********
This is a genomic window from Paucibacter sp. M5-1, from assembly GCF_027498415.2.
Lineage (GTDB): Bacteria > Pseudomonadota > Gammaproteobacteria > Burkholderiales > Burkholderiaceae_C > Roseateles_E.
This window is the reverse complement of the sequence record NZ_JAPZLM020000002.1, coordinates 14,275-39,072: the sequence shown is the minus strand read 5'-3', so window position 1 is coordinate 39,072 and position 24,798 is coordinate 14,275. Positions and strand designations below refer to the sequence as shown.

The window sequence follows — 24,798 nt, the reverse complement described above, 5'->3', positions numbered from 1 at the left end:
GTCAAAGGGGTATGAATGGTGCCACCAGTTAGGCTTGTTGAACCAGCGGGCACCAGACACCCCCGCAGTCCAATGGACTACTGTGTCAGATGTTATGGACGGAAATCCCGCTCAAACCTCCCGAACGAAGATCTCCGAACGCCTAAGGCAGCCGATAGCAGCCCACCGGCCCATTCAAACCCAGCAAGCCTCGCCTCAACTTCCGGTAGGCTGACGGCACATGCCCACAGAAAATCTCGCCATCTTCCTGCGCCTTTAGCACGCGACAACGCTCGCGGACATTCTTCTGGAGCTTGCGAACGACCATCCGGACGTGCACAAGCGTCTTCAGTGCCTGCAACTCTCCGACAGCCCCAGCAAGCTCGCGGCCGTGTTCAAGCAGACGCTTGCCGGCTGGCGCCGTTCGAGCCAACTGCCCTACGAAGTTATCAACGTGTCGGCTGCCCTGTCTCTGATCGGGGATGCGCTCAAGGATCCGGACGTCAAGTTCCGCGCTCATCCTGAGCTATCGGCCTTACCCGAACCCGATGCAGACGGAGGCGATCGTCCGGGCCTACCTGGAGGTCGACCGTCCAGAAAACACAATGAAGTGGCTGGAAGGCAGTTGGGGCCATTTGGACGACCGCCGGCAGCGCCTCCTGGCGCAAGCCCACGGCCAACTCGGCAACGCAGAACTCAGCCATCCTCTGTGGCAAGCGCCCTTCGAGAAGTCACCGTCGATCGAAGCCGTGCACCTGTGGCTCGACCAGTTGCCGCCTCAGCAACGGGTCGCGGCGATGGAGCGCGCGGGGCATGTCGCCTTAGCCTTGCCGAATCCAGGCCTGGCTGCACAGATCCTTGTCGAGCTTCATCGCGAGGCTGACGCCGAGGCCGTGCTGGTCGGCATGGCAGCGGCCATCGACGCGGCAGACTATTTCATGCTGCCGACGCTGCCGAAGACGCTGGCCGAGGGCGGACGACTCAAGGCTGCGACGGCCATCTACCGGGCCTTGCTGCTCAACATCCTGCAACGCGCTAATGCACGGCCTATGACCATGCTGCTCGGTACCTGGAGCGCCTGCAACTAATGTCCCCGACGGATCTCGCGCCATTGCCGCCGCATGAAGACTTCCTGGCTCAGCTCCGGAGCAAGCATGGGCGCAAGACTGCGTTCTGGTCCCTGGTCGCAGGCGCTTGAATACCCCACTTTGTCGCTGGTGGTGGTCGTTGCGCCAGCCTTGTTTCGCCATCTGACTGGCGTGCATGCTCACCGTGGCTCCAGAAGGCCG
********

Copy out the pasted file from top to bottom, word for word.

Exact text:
This is a genomic window from Paucibacter sp. M5-1, from assembly GCF_027498415.2.
Lineage (GTDB): Bacteria > Pseudomonadota > Gammaproteobacteria > Burkholderiales > Burkholderiaceae_C > Roseateles_E.
This window is the reverse complement of the sequence record NZ_JAPZLM020000002.1, coordinates 14,275-39,072: the sequence shown is the minus strand read 5'-3', so window position 1 is coordinate 39,072 and position 24,798 is coordinate 14,275. Positions and strand designations below refer to the sequence as shown.

The window sequence follows — 24,798 nt, the reverse complement described above, 5'->3', positions numbered from 1 at the left end:
GTCAAAGGGGTATGAATGGTGCCACCAGTTAGGCTTGTTGAACCAGCGGGCACCAGACACCCCCGCAGTCCAATGGACTACTGTGTCAGATGTTATGGACGGAAATCCCGCTCAAACCTCCCGAACGAAGATCTCCGAACGCCTAAGGCAGCCGATAGCAGCCCACCGGCCCATTCAAACCCAGCAAGCCTCGCCTCAACTTCCGGTAGGCTGACGGCACATGCCCACAGAAAATCTCGCCATCTTCCTGCGCCTTTAGCACGCGACAACGCTCGCGGACATTCTTCTGGAGCTTGCGAACGACCATCCGGACGTGCACAAGCGTCTTCAGTGCCTGCAACTCTCCGACAGCCCCAGCAAGCTCGCGGCCGTGTTCAAGCAGACGCTTGCCGGCTGGCGCCGTTCGAGCCAACTGCCCTACGAAGTTATCAACGTGTCGGCTGCCCTGTCTCTGATCGGGGATGCGCTCAAGGATCCGGACGTCAAGTTCCGCGCTCATCCTGAGCTATCGGCCTTACCCGAACCCGATGCAGACGGAGGCGATCGTCCGGGCCTACCTGGAGGTCGACCGTCCAGAAAACACAATGAAGTGGCTGGAAGGCAGTTGGGGCCATTTGGACGACCGCCGGCAGCGCCTCCTGGCGCAAGCCCACGGCCAACTCGGCAACGCAGAACTCAGCCATCCTCTGTGGCAAGCGCCCTTCGAGAAGTCACCGTCGATCGAAGCCGTGCACCTGTGGCTCGACCAGTTGCCGCCTCAGCAACGGGTCGCGGCGATGGAGCGCGCGGGGCATGTCGCCTTAGCCTTGCCGAATCCAGGCCTGGCTGCACAGATCCTTGTCGAGCTTCATCGCGAGGCTGACGCCGAGGCCGTGCTGGTCGGCATGGCAGCGGCCATCGACGCGGCAGACTATTTCATGCTGCCGACGCTGCCGAAGACGCTGGCCGAGGGCGGACGACTCAAGGCTGCGACGGCCATCTACCGGGCCTTGCTGCTCAACATCCTGCAACGCGCTAATGCACGGCCTATGACCATGCTGCTCGGTACCTGGAGCGCCTGCAACTAATGTCCCCGACGGATCTCGCGCCATTGCCGCCGCATGAAGACTTCCTGGCTCAGCTCCGGAGCAAGCATGGGCGCAAGACTGCGTTCTGGTCCCTGGTCGCAGGCGCTTGAATACCCCACTTTGTCGCTGGTGGTGGTCGTTGCGCCAGCCTTGTTTCGCCATCTGACTGGCGTGCATGCTCACCGTGGCTCCAGAAGGCCG